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Thinking of becoming a locksmith? Many people ask me about my profession when I arrive at a workplace. The idea of ​​working with the public, working with hand tools, making a quick buck off lock calls, and of course the power and ability to open doors, cars, and safes is quite intoxicating to some people. I don’t place help-seeking ads, but I nevertheless promise one unsolicited resume per month via email. It usually comes from an anxious teen looking to do an apprenticeship. OJT (on the job training) is a good way to go if you can get the job. This is precisely how I started. That and reading every trade magazine I could get my hands on, endless hours researching the web, taking classes, attending trade shows, and talking to any locksmith who would take the time to chat with me (and many would, as long as I wasn’t one of their competitors). But that’s how it is for most lockout athletes. Once you start working as a locksmith, it gets under your skin. It consumes you and becomes an obsession. That’s not exactly a bad thing after all; Being (God willing) financially successful in what you enjoy is a great way to pay the bills. However, there is a price to pay that does not fit the lifestyle of most people and therefore the purpose of this article.

The good: helping the public and earning a few bucks while doing it. First of all, I rarely charge to open a car or house when a child is locked inside. When I get the call, usually from a panicked father saying his son is locked in a car, I rush to the scene. There are few better moments for me as a locksmith than seeing the relief in a mother’s eyes as I open the door and she lifts her son out of a sweltering car on a hot summer day. “You are my HERO,” she says as she hugs her son tearfully. “No charge, ma’am. We don’t charge for kids locked in cars. If you’d like, for a small fee, I can make you a copy of your car door key so it’s less likely to happen again.” They almost always say yes, and the key payment is often accompanied by a tip. The “extra offer” is simply to cover my gas outlay on the call, and the tip, if any, buys me lunch.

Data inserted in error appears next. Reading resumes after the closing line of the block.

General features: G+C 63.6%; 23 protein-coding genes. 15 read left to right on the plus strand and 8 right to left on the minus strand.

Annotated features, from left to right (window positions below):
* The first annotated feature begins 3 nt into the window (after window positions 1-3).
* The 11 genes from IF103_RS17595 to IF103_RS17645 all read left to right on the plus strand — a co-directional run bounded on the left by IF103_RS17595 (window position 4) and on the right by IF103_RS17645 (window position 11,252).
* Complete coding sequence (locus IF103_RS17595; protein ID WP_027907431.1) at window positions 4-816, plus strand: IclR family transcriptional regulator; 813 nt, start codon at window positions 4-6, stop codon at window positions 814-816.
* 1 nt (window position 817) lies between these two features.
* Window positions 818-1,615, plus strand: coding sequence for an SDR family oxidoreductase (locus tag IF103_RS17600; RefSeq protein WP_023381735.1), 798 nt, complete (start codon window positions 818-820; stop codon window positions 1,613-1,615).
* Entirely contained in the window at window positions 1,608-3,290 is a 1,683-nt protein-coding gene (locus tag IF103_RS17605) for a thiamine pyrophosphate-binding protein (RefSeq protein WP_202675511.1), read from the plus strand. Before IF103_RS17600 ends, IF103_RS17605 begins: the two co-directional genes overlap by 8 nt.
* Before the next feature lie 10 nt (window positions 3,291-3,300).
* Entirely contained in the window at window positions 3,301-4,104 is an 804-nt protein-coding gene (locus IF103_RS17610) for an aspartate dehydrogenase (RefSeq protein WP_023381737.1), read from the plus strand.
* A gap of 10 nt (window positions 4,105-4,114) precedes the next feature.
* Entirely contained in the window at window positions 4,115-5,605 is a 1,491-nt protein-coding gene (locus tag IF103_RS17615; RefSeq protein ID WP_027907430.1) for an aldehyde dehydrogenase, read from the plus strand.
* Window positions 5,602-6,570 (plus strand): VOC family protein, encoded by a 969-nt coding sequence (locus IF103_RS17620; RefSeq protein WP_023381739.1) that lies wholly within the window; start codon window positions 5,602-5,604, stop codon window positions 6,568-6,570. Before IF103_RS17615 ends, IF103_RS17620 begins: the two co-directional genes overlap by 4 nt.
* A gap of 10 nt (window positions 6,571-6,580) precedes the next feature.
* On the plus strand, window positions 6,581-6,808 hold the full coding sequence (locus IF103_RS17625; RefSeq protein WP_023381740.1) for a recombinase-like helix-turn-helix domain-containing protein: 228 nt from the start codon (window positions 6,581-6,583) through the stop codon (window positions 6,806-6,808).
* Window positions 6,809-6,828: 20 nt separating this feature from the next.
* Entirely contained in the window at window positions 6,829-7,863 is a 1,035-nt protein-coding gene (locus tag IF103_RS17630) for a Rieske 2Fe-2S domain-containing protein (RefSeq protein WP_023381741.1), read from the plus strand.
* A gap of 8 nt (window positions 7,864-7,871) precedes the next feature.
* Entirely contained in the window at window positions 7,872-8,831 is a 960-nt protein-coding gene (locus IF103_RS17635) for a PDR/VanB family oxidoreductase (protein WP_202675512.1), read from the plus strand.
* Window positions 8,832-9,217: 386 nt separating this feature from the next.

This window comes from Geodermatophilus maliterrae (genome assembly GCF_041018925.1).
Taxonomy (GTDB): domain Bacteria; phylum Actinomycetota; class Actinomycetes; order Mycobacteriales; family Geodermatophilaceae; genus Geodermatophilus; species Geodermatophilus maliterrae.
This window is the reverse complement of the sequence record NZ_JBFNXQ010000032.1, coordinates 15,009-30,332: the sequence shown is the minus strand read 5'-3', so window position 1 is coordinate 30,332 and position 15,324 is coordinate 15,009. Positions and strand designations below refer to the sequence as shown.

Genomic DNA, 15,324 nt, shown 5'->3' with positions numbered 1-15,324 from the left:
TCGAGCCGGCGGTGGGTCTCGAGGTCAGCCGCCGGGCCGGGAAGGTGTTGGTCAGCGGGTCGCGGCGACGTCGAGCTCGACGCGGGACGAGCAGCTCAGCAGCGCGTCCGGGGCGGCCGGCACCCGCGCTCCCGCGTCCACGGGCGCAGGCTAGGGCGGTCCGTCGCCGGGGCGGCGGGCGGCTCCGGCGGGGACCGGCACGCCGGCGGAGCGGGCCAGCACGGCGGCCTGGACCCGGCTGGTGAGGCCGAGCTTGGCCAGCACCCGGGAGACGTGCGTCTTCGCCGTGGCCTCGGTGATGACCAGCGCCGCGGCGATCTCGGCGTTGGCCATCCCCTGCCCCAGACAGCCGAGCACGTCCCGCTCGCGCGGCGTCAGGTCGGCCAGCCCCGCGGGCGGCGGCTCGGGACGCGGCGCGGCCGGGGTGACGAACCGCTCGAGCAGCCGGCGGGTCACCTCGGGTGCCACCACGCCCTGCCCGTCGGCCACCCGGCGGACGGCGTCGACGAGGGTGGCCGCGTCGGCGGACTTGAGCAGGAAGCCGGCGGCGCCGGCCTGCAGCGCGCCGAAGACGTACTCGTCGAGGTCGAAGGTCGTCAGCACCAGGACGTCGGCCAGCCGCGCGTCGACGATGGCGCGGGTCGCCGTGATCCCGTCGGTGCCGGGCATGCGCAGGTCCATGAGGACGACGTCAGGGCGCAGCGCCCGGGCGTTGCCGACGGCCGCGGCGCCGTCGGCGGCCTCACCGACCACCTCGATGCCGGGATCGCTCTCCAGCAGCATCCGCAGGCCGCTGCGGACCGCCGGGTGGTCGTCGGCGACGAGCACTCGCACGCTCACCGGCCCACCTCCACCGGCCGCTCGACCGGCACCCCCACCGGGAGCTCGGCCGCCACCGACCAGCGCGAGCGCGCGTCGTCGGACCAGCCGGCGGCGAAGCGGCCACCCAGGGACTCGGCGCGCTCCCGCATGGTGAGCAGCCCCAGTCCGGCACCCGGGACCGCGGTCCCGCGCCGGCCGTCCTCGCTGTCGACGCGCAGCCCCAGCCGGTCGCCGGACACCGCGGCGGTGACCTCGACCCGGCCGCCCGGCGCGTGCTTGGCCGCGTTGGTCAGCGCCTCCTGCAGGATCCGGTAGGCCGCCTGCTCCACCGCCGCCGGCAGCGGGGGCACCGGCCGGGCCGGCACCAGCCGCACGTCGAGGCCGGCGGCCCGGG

The rest of my jobs are typically for-profit jobs. Still, more than half of what I collect goes back to the company in the form of gas, insurance, advertising, business organization, license fees, vehicle maintenance, tools, supplies, and other expenses.

As a locksmith you will never get rich, but if you play your cards right you could retire just fine. The plan, as I read in a popular trade magazine, is to sell a well-established store with a long list of customer accounts, while owning and collecting rent on the property the store is located on. It’s even better if you own an entire complex and also collect rent from your shop’s neighbors. I personally know a retired locksmith who did exactly this and I understand he is doing quite well.

Many locksmiths make and sell tools and/or reference books, or teach classes (like me) to supplement their income.

The bad: being on call 24/7. After-hours and weekend service can account for a large part, if not most, of your revenue in the beginning. Then there are the late night calls. 2 am, half drunk and can’t find his car keys: “I’m sorry sir, I can’t help you drive your car tonight, but if you call me in the morning, I’ll be happy to help you.”

The locksmith industry is a highly regulated (but necessarily) security industry. The licenses, insurance and bonds you must carry can cost a small fortune. I have a city business license, a state locksmith license, a state locksmith and security contractor license, two insurance policies (general liability and commercial vehicle insurance), two different bonds, and am a member of two major national trade organizations. In California, you must be fingerprinted and pass state and federal background tests. I am also a member of a few local organizations including the Chico Chamber of Commerce and the North Valley Property Owners Association.